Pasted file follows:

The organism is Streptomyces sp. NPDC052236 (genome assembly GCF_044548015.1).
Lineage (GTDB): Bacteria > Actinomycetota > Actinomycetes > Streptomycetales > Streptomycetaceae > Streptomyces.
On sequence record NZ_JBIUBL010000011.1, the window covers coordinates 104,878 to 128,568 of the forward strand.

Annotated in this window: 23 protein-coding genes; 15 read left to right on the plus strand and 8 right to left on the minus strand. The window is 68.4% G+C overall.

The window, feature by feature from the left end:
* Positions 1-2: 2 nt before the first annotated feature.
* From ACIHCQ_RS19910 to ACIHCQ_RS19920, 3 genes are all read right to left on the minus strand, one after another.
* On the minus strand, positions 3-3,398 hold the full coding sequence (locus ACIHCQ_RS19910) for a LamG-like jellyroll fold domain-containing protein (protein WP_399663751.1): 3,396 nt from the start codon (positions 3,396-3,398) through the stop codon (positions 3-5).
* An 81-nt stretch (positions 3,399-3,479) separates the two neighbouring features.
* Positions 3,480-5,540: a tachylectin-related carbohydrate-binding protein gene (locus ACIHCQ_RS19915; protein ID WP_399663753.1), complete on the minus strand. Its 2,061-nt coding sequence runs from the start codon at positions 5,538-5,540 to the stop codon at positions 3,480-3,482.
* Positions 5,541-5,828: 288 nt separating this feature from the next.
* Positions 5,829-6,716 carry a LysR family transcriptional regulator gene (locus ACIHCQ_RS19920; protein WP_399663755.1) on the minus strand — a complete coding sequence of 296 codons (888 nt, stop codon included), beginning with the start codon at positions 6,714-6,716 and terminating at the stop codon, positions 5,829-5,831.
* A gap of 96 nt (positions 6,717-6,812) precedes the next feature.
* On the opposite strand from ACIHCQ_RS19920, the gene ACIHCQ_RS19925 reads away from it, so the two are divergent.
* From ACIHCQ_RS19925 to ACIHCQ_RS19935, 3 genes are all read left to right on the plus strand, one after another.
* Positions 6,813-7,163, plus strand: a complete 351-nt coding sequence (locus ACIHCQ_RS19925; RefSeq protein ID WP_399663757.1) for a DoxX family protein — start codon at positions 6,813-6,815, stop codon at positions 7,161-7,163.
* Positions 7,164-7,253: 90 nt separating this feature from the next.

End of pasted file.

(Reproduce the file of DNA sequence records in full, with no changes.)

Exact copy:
The organism is Streptomyces sp. NPDC052236 (genome assembly GCF_044548015.1).
Lineage (GTDB): Bacteria > Actinomycetota > Actinomycetes > Streptomycetales > Streptomycetaceae > Streptomyces.
On sequence record NZ_JBIUBL010000011.1, the window covers coordinates 104,878 to 128,568 of the forward strand.

Annotated in this window: 23 protein-coding genes; 15 read left to right on the plus strand and 8 right to left on the minus strand. The window is 68.4% G+C overall.

The window, feature by feature from the left end:
* Positions 1-2: 2 nt before the first annotated feature.
* From ACIHCQ_RS19910 to ACIHCQ_RS19920, 3 genes are all read right to left on the minus strand, one after another.
* On the minus strand, positions 3-3,398 hold the full coding sequence (locus ACIHCQ_RS19910) for a LamG-like jellyroll fold domain-containing protein (protein WP_399663751.1): 3,396 nt from the start codon (positions 3,396-3,398) through the stop codon (positions 3-5).
* An 81-nt stretch (positions 3,399-3,479) separates the two neighbouring features.
* Positions 3,480-5,540: a tachylectin-related carbohydrate-binding protein gene (locus ACIHCQ_RS19915; protein ID WP_399663753.1), complete on the minus strand. Its 2,061-nt coding sequence runs from the start codon at positions 5,538-5,540 to the stop codon at positions 3,480-3,482.
* Positions 5,541-5,828: 288 nt separating this feature from the next.
* Positions 5,829-6,716 carry a LysR family transcriptional regulator gene (locus ACIHCQ_RS19920; protein WP_399663755.1) on the minus strand — a complete coding sequence of 296 codons (888 nt, stop codon included), beginning with the start codon at positions 6,714-6,716 and terminating at the stop codon, positions 5,829-5,831.
* A gap of 96 nt (positions 6,717-6,812) precedes the next feature.
* On the opposite strand from ACIHCQ_RS19920, the gene ACIHCQ_RS19925 reads away from it, so the two are divergent.
* From ACIHCQ_RS19925 to ACIHCQ_RS19935, 3 genes are all read left to right on the plus strand, one after another.
* Positions 6,813-7,163, plus strand: a complete 351-nt coding sequence (locus ACIHCQ_RS19925; RefSeq protein ID WP_399663757.1) for a DoxX family protein — start codon at positions 6,813-6,815, stop codon at positions 7,161-7,163.
* Positions 7,164-7,253: 90 nt separating this feature from the next.